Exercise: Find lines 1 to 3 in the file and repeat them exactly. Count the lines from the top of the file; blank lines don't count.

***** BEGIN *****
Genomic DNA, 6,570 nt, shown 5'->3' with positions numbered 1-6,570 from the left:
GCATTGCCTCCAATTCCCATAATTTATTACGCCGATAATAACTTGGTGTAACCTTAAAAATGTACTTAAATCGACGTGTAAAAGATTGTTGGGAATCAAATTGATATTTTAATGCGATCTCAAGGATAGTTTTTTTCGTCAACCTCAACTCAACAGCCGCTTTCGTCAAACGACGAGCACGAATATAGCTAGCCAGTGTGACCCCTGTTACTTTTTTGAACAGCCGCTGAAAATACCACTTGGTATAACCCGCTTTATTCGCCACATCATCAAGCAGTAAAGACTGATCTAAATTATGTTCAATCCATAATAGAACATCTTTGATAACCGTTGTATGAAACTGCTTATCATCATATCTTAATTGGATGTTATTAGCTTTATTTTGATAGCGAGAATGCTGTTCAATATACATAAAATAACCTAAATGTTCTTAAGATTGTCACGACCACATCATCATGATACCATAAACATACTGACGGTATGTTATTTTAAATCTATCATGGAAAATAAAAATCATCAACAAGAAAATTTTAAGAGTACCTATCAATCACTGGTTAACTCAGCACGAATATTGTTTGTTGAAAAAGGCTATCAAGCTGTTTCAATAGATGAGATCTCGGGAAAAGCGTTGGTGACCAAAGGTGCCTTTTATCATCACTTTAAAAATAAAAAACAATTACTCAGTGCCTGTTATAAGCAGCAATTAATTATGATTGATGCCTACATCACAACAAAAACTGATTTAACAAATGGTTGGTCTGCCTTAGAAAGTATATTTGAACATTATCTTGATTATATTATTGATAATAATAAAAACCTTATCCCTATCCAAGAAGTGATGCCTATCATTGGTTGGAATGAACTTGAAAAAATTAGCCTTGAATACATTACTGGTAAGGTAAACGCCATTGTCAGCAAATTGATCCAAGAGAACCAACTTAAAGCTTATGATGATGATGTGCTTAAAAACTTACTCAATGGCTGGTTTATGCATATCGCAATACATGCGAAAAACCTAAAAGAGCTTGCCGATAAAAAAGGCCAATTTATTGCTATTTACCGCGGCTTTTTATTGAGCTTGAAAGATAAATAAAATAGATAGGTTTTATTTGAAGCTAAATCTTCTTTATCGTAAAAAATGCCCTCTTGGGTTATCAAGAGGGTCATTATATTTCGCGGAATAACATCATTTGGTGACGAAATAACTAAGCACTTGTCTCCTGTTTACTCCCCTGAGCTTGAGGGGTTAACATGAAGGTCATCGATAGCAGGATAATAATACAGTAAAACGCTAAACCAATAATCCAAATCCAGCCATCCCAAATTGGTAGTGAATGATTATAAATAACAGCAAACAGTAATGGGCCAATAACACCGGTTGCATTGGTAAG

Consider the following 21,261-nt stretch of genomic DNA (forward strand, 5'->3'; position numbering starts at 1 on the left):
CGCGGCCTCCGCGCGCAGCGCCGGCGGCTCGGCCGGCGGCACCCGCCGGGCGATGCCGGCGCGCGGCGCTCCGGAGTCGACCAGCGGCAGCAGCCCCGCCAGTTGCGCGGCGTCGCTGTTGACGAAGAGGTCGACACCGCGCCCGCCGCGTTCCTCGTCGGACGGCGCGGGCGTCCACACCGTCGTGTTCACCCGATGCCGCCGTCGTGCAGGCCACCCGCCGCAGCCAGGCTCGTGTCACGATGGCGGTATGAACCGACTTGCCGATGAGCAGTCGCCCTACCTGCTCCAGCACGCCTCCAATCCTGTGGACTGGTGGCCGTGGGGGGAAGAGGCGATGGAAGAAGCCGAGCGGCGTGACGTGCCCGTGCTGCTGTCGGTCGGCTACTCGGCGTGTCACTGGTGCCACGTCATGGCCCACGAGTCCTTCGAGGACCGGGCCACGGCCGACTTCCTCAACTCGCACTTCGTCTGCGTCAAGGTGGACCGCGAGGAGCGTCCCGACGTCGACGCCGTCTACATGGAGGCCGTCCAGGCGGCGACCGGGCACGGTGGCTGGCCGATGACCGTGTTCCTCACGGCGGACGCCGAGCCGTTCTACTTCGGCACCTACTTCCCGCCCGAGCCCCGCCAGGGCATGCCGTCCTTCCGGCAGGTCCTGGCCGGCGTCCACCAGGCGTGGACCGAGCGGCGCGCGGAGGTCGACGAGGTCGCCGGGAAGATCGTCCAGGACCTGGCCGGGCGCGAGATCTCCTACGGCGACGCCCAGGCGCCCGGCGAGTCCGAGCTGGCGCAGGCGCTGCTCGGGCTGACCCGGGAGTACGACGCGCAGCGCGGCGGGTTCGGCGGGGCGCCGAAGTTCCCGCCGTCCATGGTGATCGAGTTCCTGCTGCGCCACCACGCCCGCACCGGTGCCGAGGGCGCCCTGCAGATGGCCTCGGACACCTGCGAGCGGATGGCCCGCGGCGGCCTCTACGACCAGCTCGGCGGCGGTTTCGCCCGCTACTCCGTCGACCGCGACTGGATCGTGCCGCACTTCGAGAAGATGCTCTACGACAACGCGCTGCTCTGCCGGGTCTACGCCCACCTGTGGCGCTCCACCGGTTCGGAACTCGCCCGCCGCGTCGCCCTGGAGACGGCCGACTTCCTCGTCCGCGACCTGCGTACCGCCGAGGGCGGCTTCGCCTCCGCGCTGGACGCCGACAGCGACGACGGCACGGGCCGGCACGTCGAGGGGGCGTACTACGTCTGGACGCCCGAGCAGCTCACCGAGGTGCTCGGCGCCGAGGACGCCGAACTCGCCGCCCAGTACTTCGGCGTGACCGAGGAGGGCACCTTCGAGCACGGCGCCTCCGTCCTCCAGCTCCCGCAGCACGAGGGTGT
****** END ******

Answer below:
Genomic DNA, 6,570 nt, shown 5'->3' with positions numbered 1-6,570 from the left:
GCATTGCCTCCAATTCCCATAATTTATTACGCCGATAATAACTTGGTGTAACCTTAAAAATGTACTTAAATCGACGTGTAAAAGATTGTTGGGAATCAAATTGATATTTTAATGCGATCTCAAGGATAGTTTTTTTCGTCAACCTCAACTCAACAGCCGCTTTCGTCAAACGACGAGCACGAATATAGCTAGCCAGTGTGACCCCTGTTACTTTTTTGAACAGCCGCTGAAAATACCACTTGGTATAACCCGCTTTATTCGCCACATCATCAAGCAGTAAAGACTGATCTAAATTATGTTCAATCCATAATAGAACATCTTTGATAACCGTTGTATGAAACTGCTTATCATCATATCTTAATTGGATGTTATTAGCTTTATTTTGATAGCGAGAATGCTGTTCAATATACATAAAATAACCTAAATGTTCTTAAGATTGTCACGACCACATCATCATGATACCATAAACATACTGACGGTATGTTATTTTAAATCTATCATGGAAAATAAAAATCATCAACAAGAAAATTTTAAGAGTACCTATCAATCACTGGTTAACTCAGCACGAATATTGTTTGTTGAAAAAGGCTATCAAGCTGTTTCAATAGATGAGATCTCGGGAAAAGCGTTGGTGACCAAAGGTGCCTTTTATCATCACTTTAAAAATAAAAAACAATTACTCAGTGCCTGTTATAAGCAGCAATTAATTATGATTGATGCCTACATCACAACAAAAACTGATTTAACAAATGGTTGGTCTGCCTTAGAAAGTATATTTGAACATTATCTTGATTATATTATTGATAATAATAAAAACCTTATCCCTATCCAAGAAGTGATGCCTATCATTGGTTGGAATGAACTTGAAAAAATTAGCCTTGAATACATTACTGGTAAGGTAAACGCCATTGTCAGCAAATTGATCCAAGAGAACCAACTTAAAGCTTATGATGATGATGTGCTTAAAAACTTACTCAATGGCTGGTTTATGCATATCGCAATACATGCGAAAAACCTAAAAGAGCTTGCCGATAAAAAAGGCCAATTTATTGCTATTTACCGCGGCTTTTTATTGAGCTTGAAAGATAAATAAAATAGATAGGTTTTATTTGAAGCTAAATCTTCTTTATCGTAAAAAATGCCCTCTTGGGTTATCAAGAGGGTCATTATATTTCGCGGAATAACATCATTTGGTGACGAAATAACTAAGCACTTGTCTCCTGTTTACTCCCCTGAGCTTGAGGGGTTAACATGAAGGTCATCGATAGCAGGATAATAATACAGTAAAACGCTAAACCAATAATCCAAATCCAGCCATCCCAAATTGGTAGTGAATGATTATAAATAACAGCAAACAGTAATGGGCCAATAACACCGGTTGCATTGGTAAG

Consider the following 21,261-nt stretch of genomic DNA (forward strand, 5'->3'; position numbering starts at 1 on the left):